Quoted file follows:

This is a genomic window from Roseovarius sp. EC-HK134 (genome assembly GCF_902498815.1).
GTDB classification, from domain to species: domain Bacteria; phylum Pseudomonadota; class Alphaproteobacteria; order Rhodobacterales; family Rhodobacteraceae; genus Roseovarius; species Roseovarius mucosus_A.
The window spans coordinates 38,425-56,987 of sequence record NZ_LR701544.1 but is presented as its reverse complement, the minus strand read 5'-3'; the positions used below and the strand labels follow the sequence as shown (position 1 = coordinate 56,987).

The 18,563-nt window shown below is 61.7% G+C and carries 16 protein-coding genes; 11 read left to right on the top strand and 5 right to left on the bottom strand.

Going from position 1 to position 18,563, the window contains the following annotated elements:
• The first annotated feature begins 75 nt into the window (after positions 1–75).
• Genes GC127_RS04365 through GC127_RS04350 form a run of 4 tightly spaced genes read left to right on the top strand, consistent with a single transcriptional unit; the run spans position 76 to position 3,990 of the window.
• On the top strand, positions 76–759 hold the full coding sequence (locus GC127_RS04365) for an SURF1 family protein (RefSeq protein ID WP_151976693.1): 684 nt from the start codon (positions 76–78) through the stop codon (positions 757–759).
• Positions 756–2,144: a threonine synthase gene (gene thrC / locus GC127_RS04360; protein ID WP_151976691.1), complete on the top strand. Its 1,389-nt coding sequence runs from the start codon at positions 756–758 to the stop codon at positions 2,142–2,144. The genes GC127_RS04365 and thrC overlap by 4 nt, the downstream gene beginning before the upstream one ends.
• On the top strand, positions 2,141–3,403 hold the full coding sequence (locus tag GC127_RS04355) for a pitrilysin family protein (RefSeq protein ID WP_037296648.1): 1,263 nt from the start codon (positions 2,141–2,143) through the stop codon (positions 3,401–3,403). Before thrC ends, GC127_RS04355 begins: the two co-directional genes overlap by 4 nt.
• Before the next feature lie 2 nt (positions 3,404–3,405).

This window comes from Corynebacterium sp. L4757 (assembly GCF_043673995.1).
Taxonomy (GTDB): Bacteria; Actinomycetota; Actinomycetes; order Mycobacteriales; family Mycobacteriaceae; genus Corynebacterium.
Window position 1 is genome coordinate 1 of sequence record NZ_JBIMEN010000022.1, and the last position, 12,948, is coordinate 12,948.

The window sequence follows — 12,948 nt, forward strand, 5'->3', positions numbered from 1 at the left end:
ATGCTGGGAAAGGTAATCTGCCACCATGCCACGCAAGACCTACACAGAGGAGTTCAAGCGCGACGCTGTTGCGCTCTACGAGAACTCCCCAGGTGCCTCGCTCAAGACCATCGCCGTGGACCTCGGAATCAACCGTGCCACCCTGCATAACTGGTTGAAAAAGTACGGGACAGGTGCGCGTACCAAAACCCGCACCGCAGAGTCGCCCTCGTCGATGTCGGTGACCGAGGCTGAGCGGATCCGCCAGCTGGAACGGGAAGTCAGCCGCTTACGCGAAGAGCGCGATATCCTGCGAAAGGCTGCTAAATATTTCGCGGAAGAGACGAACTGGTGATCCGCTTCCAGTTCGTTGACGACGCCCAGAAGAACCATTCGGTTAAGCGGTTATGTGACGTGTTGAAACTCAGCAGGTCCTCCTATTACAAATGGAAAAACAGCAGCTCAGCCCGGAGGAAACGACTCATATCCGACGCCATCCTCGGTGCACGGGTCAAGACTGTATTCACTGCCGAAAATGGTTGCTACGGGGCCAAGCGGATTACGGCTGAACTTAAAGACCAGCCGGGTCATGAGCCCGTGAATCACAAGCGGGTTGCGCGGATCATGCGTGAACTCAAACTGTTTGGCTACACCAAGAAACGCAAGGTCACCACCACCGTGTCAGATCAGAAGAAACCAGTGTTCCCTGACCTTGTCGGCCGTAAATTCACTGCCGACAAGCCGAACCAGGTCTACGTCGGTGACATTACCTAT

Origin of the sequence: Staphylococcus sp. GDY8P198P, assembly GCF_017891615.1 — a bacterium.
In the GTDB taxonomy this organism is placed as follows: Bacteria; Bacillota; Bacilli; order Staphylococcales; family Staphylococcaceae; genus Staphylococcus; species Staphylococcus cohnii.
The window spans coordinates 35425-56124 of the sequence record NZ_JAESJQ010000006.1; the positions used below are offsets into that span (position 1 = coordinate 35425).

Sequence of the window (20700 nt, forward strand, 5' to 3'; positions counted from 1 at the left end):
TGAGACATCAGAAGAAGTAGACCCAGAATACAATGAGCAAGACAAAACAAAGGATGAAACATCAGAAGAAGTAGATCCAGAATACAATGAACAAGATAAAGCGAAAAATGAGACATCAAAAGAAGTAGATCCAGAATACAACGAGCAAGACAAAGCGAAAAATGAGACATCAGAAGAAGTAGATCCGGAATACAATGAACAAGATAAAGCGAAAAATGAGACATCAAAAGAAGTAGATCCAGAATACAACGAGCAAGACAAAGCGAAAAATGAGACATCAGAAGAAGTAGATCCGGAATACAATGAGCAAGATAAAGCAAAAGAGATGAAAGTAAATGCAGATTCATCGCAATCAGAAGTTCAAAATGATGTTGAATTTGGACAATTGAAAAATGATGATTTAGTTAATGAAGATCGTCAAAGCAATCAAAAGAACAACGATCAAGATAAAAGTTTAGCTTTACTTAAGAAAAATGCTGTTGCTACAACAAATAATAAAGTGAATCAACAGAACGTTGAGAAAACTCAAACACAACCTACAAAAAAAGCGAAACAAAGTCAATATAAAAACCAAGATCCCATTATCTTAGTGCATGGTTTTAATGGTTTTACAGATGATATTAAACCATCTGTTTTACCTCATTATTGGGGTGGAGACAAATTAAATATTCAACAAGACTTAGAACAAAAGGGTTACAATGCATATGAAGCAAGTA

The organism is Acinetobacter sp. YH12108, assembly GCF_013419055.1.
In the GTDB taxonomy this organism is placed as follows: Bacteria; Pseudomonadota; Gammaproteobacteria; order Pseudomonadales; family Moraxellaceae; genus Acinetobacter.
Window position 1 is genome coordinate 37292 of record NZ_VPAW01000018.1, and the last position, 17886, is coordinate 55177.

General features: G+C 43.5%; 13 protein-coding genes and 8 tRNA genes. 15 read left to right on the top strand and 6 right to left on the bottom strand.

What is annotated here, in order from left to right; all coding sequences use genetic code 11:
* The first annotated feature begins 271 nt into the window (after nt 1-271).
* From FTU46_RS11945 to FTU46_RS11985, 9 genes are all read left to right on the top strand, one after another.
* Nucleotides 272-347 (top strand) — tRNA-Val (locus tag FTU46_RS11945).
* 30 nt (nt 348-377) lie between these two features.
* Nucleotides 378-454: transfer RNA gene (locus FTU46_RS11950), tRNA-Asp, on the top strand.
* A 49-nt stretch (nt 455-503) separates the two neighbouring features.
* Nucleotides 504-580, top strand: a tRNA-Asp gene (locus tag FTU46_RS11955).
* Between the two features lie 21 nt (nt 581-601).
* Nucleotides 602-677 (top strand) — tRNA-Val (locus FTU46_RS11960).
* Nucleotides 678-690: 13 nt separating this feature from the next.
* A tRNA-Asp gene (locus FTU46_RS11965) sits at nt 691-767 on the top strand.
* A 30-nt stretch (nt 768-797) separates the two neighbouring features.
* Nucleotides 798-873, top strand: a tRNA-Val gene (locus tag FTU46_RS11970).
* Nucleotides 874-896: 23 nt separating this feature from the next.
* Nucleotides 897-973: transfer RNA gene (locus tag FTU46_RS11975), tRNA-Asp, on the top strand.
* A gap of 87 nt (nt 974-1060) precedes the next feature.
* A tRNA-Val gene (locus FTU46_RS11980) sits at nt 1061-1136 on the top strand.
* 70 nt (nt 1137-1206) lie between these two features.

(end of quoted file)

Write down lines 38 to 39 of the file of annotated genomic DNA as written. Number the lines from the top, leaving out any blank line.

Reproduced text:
* A 30-nt stretch (nt 768-797) separates the two neighbouring features.
* Nucleotides 798-873, top strand: a tRNA-Val gene (locus tag FTU46_RS11970).